[4] Alghamdi, Amal, Marc A. Hesse, Jingyi Chen, and Omar Ghattas. "Bayesian poroelastic aquifer characterization from InSAR surface deformation data. Part I: Maximum a posteriori estimate." Water Resources Research 56, no. 10 (2020): e2020WR027391.
[5] Olalekan Babaniyi, Ruanui Nicholson, Umberto Villa, and Noémi Petra. "Inferring the basal sliding coefficient field for the Stokes ice sheet model under rheological uncertainty." The Cryosphere 15, no. 4 (2021): 17311750.
[6] Andrew M Stuart "Inverse problems: a Bayesian perspective." Acta numerica 19 (2010): 451559.
[7] Daniela Calvetti and Erkki Somersalo. "Hypermodels in the Bayesian imaging framework." Inverse Problems 24, no. 3 (2008): 034013.
Citation: https://doi.org/10.5194/egusphere2023984RC2  AC1: 'Comment on egusphere2023984', Reuben NixonHill, 16 Feb 2024
 AC2: 'Comment on egusphere2023984', Reuben NixonHill, 16 Feb 2024
Interactive discussion
Status: closed
 RC1: 'Comment on egusphere2023984', Douglas Brinkerhoff, 28 Jul 2023

RC2: 'Comment on egusphere2023984', Umberto Villa, 19 Dec 2023
The manuscript “Consistent Point Data Assimilation in Firedrake and Icepack” documents the implementation in Firedrake of a UFLcompatible pointinterpolation operator of a finite element function. The key benefit of the proposed implementation is that it enables the computation of gradients and secondorder derivatives using the hybrid automatic differentiation capabilities of dolfinadjoint. The parallel implementation is achieved by use of PETSc data structures for easily computing collisions between points and elements of a finite element mesh. Although from the software point of view the contribution is remarkable, the overall presentation of the manuscript could be improved.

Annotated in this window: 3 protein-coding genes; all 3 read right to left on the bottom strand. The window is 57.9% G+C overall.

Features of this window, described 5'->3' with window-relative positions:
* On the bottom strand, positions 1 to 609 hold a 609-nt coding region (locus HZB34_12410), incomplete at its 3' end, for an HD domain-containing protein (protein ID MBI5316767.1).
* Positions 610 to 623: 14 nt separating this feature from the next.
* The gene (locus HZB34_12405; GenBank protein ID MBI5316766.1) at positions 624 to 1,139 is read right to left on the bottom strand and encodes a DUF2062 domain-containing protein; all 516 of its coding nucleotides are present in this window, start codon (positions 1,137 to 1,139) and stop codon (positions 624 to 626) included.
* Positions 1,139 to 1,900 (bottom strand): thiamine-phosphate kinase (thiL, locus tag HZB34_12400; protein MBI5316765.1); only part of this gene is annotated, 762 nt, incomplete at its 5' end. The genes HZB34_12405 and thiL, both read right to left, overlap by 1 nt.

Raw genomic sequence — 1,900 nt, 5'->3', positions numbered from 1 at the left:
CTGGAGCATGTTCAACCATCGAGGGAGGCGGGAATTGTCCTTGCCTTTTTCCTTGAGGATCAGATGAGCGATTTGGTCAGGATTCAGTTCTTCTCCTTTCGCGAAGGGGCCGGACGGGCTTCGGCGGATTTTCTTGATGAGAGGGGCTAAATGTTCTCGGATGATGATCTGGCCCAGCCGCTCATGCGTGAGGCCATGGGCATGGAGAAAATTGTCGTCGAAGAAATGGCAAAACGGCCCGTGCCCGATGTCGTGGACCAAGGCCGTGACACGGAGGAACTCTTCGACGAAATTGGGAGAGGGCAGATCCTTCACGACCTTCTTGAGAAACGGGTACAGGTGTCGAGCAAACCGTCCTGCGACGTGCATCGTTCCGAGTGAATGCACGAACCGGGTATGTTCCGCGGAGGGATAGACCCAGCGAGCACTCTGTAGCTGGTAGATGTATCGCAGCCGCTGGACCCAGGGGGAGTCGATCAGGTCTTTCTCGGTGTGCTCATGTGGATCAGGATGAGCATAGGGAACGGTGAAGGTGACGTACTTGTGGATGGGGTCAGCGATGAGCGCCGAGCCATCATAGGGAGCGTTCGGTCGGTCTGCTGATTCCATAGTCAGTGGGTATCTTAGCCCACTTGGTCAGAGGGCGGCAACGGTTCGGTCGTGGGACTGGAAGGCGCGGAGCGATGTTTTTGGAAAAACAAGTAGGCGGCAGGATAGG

Major issues:
 The use of unstructured point data in inverse problems and data assimilation is well established. For example, the hIPPYlib software [1,2,3], an inverse problem Python library based on FEniCS (of which I am a developer), already implements pointwise observations while automating the computations of first and secondorder derivatives by use of FEniCS symbolic differentiation of weak forms. Furthermore, the three examples presented in the paper are related to some applications of hIPPYlib, including the inversion for a diffusion coefficient in the Poisson equation [1], poroelasticity [4], and ice sheet flow [5].
 In the numerical results, the choice of the interpolation methods to map the discrete observation to the grid is naïve. A better approach would have been to compare with Gaussian process interpolation (and its 2D/3D counterparts). Gaussian processes do account for uncertainty in the measurement and provide a spatially varying estimate of the variance of the interpolator, thus allowing for more consistent handling of uncertainty measurement and of the fact that the interpolation is less reliable far away from observation points.